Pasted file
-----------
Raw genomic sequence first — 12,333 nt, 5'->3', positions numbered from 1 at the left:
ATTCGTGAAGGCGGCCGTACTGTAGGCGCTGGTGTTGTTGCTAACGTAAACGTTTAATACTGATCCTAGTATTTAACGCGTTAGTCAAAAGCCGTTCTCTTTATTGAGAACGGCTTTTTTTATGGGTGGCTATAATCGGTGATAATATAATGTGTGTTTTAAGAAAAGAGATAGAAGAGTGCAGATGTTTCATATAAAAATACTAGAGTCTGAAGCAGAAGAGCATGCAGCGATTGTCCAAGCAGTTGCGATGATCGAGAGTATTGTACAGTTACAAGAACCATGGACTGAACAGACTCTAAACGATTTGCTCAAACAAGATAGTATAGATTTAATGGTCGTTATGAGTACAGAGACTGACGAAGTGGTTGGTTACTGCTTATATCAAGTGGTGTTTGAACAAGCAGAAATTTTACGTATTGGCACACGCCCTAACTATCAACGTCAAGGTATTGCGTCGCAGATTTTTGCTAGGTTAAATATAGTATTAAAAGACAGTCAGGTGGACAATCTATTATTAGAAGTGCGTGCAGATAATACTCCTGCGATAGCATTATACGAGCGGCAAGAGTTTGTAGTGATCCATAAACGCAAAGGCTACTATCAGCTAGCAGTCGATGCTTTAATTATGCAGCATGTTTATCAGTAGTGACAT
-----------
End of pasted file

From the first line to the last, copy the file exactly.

Raw genomic sequence first — 12,333 nt, 5'->3', positions numbered from 1 at the left:
ATTCGTGAAGGCGGCCGTACTGTAGGCGCTGGTGTTGTTGCTAACGTAAACGTTTAATACTGATCCTAGTATTTAACGCGTTAGTCAAAAGCCGTTCTCTTTATTGAGAACGGCTTTTTTTATGGGTGGCTATAATCGGTGATAATATAATGTGTGTTTTAAGAAAAGAGATAGAAGAGTGCAGATGTTTCATATAAAAATACTAGAGTCTGAAGCAGAAGAGCATGCAGCGATTGTCCAAGCAGTTGCGATGATCGAGAGTATTGTACAGTTACAAGAACCATGGACTGAACAGACTCTAAACGATTTGCTCAAACAAGATAGTATAGATTTAATGGTCGTTATGAGTACAGAGACTGACGAAGTGGTTGGTTACTGCTTATATCAAGTGGTGTTTGAACAAGCAGAAATTTTACGTATTGGCACACGCCCTAACTATCAACGTCAAGGTATTGCGTCGCAGATTTTTGCTAGGTTAAATATAGTATTAAAAGACAGTCAGGTGGACAATCTATTATTAGAAGTGCGTGCAGATAATACTCCTGCGATAGCATTATACGAGCGGCAAGAGTTTGTAGTGATCCATAAACGCAAAGGCTACTATCAGCTAGCAGTCGATGCTTTAATTATGCAGCATGTTTATCAGTAGTGACAT